The Pathfinder/4e versions are a little basic to look at since the was the start of Open Design/Kobold Press.  But Stephanie Law's art is so great to look at that I don't care.  The 5e version is several orders of magnitude better in terms of design. The art is still wonderful but I miss Stephanie Law's vision.


This is one of those adventures where I always find something new with each reading.  I have been pouring over this for the last three weeks and each time I am blown away by the shear potential that lays before me. I feel like I need to reread my history of the Tudors to get my courtly machinations down correctly, but this book certainly helps.  

The party's climax comes with gaining an audience with the Moonlit King himself! What happens? There are many potential outcomes and possibilities. 

If I ever run a Shadow themed campaign then this is at the top of my list. 
If I ever run a pure 4e game, then this is at the top of my list.

I plan to steal ideas from this for other adventures even if I run it as is. 

I purchased all three of the PDFs just have them. It is that much fun.  Also whenever I feel the need to run it I am likely to grab the Print version of the 5e rules. Though I might instead print out the PDFs and collate them so that the material I need/want is where I want it.  Use colored sticky tabs for various plot points.

For example, if I were to merge these with other fey related products then maybe I would consider Autumn and Spring courts here instead of Winter and Summer.  Why?  The shadow fey are creatures of well, shadow. Half-light and half-darkness. I am reviewing this on the Autumn Equinox, half-light, half dark. I did this on purpose.  If I use the Summer and Winter courts for the Seelie and the Unseelie then these could be the Spring (Queen of Magic) and Autumn (Moonlit King) courts and little it lost.  In fact, much is gained. Most of my players, thanks to years of Ghosts of Albion, have come to expect certain things out of the Fey courts as I run them. Dangerous to assume really, but still, they do.  By renaming these into Spring and Autumn I can change those expectations. And it gives me four equal and competing courts.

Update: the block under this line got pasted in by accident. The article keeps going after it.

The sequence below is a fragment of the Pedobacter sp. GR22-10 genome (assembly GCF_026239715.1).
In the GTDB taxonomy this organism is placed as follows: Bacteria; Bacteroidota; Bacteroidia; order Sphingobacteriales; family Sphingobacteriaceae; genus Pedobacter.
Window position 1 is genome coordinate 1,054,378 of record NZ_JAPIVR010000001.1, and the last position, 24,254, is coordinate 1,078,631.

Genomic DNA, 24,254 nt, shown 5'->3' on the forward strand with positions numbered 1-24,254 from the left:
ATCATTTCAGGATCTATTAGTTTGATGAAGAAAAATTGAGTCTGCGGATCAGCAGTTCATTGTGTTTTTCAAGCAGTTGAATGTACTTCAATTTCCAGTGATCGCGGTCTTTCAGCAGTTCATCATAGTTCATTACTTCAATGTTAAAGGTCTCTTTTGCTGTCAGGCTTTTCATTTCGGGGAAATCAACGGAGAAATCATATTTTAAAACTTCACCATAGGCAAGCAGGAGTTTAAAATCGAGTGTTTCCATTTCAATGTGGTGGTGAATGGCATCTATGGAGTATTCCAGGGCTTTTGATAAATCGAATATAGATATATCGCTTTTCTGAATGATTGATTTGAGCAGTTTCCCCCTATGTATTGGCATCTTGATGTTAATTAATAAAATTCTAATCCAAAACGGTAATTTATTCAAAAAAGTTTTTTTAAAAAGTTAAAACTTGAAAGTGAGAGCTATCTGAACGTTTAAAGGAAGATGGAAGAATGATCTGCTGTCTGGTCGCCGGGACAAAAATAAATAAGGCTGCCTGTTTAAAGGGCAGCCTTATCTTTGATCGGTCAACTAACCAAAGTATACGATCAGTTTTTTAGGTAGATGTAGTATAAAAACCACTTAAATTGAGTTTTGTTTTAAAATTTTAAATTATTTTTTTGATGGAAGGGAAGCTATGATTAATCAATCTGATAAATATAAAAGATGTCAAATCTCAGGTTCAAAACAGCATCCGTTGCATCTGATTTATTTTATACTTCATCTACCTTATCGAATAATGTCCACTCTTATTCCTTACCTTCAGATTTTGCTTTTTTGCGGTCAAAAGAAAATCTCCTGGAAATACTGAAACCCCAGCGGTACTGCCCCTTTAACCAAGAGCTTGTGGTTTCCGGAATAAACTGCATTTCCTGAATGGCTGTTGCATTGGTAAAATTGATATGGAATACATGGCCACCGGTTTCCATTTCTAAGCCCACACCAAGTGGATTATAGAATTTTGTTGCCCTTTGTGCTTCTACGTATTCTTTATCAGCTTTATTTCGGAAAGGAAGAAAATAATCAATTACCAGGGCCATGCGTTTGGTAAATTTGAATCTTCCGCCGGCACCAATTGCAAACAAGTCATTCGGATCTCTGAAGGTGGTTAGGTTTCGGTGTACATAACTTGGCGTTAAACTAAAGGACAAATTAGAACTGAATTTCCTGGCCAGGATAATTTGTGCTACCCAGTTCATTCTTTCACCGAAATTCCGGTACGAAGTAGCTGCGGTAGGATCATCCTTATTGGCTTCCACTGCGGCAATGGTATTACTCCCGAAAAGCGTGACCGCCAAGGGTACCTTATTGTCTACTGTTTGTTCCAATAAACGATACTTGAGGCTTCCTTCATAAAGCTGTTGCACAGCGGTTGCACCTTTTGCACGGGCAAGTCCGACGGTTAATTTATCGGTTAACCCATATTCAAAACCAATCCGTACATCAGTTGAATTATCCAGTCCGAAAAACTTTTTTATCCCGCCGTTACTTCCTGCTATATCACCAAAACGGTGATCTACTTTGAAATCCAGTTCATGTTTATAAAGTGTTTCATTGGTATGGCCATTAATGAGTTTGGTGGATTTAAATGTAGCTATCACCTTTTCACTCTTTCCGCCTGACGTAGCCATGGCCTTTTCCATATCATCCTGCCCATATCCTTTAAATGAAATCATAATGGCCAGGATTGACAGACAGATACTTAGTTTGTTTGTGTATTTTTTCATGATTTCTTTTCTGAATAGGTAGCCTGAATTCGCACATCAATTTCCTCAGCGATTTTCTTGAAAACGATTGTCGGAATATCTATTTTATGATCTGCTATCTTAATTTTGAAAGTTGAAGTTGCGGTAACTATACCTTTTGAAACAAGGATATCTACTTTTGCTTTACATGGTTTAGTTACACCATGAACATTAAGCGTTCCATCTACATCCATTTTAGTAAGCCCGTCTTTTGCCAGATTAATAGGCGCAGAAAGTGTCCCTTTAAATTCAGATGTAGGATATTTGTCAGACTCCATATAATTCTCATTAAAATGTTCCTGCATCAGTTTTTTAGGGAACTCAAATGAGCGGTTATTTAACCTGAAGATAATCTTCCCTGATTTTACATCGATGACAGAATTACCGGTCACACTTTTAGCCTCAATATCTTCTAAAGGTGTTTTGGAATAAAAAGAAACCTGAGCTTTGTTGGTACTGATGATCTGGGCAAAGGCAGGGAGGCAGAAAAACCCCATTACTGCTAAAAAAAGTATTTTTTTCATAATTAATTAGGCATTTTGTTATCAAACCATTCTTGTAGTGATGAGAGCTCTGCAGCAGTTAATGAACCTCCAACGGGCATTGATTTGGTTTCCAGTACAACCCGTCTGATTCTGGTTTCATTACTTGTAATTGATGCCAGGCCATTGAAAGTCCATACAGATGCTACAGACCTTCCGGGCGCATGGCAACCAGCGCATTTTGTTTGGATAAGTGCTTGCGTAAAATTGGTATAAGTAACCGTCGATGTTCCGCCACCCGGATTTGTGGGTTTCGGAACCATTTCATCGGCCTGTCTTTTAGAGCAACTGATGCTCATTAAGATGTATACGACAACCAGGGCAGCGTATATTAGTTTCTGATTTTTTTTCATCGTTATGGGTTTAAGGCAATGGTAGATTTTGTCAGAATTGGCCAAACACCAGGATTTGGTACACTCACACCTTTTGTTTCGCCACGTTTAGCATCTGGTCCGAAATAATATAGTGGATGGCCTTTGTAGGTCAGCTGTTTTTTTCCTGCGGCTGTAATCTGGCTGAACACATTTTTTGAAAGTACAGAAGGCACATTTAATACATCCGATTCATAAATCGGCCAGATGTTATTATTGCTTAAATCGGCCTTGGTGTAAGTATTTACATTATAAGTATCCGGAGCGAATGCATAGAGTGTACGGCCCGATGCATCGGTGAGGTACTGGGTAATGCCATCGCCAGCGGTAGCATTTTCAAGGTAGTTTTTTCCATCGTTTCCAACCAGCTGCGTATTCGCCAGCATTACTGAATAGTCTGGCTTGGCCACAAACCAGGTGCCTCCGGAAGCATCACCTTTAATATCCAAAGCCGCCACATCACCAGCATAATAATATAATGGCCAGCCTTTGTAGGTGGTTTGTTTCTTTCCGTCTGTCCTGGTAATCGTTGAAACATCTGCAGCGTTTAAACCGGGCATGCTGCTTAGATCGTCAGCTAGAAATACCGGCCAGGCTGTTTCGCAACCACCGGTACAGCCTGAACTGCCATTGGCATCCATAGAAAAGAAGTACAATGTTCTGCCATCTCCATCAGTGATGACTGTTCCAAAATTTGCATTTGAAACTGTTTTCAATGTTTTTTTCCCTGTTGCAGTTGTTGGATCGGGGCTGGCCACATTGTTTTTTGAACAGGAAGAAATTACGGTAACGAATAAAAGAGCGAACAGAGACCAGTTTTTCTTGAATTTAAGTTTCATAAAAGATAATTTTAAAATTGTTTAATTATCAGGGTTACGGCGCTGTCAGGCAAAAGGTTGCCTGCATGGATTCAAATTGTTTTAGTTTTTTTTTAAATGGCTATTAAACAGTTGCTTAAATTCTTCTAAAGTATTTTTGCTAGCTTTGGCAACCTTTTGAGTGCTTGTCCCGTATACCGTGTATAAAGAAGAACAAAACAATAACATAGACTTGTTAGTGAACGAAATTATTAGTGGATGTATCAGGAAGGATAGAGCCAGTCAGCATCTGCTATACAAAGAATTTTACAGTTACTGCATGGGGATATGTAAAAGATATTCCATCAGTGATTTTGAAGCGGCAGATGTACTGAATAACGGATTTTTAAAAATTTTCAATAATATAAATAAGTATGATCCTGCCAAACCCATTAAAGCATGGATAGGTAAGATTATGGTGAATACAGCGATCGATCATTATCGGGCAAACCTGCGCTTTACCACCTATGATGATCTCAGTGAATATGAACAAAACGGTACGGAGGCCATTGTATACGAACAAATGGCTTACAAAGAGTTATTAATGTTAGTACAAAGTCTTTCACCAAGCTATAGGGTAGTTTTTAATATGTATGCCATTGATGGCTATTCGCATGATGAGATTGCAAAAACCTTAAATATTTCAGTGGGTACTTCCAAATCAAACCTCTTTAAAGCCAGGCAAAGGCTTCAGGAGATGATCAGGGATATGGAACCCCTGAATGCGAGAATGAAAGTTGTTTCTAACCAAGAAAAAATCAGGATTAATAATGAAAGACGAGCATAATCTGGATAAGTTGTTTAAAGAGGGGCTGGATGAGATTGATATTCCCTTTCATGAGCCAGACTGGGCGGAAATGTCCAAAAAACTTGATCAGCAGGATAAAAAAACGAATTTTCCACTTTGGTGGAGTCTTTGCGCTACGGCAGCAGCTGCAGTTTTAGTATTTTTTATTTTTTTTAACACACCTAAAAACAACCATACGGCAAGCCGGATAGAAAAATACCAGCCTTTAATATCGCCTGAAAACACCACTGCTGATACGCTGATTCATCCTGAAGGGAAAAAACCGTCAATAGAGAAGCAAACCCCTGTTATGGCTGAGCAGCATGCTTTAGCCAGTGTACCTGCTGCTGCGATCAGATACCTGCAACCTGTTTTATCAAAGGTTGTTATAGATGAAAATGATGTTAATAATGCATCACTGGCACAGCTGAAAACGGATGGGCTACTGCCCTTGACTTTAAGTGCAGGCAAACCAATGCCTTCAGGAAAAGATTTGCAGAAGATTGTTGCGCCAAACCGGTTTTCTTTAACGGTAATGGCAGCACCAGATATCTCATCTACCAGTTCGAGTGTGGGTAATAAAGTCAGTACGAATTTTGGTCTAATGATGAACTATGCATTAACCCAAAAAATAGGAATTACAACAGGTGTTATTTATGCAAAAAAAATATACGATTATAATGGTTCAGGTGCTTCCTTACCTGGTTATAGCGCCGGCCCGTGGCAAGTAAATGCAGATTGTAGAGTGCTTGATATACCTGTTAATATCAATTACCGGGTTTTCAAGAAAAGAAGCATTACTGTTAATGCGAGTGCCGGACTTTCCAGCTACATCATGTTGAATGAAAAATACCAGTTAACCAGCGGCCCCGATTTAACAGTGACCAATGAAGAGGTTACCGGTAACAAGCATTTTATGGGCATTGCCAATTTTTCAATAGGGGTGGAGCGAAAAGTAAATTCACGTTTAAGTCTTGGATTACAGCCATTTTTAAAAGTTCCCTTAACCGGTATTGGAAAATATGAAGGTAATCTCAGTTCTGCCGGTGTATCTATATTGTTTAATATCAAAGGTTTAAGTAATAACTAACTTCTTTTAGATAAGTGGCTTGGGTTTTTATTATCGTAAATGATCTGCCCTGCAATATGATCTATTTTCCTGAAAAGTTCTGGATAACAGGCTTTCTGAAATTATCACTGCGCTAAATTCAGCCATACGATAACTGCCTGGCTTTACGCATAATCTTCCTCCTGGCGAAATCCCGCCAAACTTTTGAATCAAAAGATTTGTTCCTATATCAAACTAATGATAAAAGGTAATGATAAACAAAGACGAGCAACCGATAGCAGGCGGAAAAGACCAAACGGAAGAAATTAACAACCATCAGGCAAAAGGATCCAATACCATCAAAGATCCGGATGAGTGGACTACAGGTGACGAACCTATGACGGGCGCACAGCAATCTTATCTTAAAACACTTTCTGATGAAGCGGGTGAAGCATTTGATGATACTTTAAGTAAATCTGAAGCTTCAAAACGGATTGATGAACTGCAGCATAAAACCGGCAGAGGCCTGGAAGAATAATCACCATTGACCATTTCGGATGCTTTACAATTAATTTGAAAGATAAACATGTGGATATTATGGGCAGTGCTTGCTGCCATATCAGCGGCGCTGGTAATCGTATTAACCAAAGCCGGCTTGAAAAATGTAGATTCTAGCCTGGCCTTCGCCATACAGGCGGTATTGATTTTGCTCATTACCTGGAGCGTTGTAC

Regardless of which edition you choose, there is a great adventure/sandbox/resource to be had here.

Tuesday, August 4, 2020

#RPGaDAY 2020: Day 4 Vision

"I was raised by witches boy, I see with more than eyes and you know that."
- Frigga to Thor in 2013, Avengers Endgame

Call me biased, but I have always liked the idea that witches see things that other character types don't.  Not just in terms of "infravision" or "dark vision" but in just "other vision."